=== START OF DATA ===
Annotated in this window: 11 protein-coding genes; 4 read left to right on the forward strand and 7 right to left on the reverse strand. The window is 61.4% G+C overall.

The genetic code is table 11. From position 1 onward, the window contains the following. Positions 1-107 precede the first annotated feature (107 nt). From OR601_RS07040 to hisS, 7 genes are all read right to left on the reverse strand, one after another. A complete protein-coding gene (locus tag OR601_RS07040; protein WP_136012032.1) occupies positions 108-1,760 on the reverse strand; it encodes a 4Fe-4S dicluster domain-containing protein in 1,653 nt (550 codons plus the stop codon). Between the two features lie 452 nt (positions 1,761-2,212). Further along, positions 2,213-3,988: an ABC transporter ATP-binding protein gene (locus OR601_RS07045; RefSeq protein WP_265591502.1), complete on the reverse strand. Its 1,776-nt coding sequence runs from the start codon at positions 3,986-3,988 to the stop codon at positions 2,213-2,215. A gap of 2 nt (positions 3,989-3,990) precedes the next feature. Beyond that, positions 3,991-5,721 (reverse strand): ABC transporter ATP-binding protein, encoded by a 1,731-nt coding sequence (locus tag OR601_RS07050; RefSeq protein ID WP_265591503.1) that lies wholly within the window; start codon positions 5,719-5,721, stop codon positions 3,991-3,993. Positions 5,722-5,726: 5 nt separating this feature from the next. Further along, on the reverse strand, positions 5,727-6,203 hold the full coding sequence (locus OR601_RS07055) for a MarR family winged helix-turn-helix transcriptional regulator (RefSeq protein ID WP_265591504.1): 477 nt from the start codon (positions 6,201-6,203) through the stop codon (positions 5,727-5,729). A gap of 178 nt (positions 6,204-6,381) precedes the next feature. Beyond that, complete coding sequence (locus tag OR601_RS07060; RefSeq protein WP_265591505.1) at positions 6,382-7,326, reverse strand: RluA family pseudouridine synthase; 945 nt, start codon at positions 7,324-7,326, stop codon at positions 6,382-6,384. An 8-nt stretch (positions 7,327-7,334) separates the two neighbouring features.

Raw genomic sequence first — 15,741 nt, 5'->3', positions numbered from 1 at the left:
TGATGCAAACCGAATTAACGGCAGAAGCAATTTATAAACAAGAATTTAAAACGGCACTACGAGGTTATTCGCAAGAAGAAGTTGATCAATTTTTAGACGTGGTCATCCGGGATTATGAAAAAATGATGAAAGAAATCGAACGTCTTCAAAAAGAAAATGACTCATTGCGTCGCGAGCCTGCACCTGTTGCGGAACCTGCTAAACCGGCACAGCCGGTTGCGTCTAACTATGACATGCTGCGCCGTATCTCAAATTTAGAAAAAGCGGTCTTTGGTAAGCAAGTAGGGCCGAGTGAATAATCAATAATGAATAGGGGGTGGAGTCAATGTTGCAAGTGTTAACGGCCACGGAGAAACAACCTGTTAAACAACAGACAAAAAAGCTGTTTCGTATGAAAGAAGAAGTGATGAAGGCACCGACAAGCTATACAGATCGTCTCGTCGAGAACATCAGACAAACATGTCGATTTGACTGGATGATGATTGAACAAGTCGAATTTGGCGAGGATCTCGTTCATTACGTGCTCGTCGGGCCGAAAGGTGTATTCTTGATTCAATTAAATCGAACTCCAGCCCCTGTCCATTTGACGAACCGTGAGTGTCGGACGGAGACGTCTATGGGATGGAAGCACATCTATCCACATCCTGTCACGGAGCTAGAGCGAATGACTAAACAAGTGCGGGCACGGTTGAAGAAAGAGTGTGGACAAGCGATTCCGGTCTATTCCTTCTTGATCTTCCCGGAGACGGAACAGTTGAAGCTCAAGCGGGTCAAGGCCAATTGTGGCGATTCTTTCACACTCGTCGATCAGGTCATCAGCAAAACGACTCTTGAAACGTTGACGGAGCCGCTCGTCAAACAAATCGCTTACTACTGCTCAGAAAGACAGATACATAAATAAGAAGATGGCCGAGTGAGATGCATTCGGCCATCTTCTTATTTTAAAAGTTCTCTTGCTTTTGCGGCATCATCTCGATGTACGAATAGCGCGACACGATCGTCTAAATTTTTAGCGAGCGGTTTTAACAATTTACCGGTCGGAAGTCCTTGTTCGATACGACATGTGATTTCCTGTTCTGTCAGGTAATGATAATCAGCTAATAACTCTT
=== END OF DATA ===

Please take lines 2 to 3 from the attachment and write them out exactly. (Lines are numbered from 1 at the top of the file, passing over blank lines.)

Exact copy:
The genetic code is table 11. From position 1 onward, the window contains the following. Positions 1-107 precede the first annotated feature (107 nt). From OR601_RS07040 to hisS, 7 genes are all read right to left on the reverse strand, one after another. A complete protein-coding gene (locus tag OR601_RS07040; protein WP_136012032.1) occupies positions 108-1,760 on the reverse strand; it encodes a 4Fe-4S dicluster domain-containing protein in 1,653 nt (550 codons plus the stop codon). Between the two features lie 452 nt (positions 1,761-2,212). Further along, positions 2,213-3,988: an ABC transporter ATP-binding protein gene (locus OR601_RS07045; RefSeq protein WP_265591502.1), complete on the reverse strand. Its 1,776-nt coding sequence runs from the start codon at positions 3,986-3,988 to the stop codon at positions 2,213-2,215. A gap of 2 nt (positions 3,989-3,990) precedes the next feature. Beyond that, positions 3,991-5,721 (reverse strand): ABC transporter ATP-binding protein, encoded by a 1,731-nt coding sequence (locus tag OR601_RS07050; RefSeq protein ID WP_265591503.1) that lies wholly within the window; start codon positions 5,719-5,721, stop codon positions 3,991-3,993. Positions 5,722-5,726: 5 nt separating this feature from the next. Further along, on the reverse strand, positions 5,727-6,203 hold the full coding sequence (locus OR601_RS07055) for a MarR family winged helix-turn-helix transcriptional regulator (RefSeq protein ID WP_265591504.1): 477 nt from the start codon (positions 6,201-6,203) through the stop codon (positions 5,727-5,729). A gap of 178 nt (positions 6,204-6,381) precedes the next feature. Beyond that, complete coding sequence (locus tag OR601_RS07060; RefSeq protein WP_265591505.1) at positions 6,382-7,326, reverse strand: RluA family pseudouridine synthase; 945 nt, start codon at positions 7,324-7,326, stop codon at positions 6,382-6,384. An 8-nt stretch (positions 7,327-7,334) separates the two neighbouring features.

Raw genomic sequence first — 15,741 nt, 5'->3', positions numbered from 1 at the left: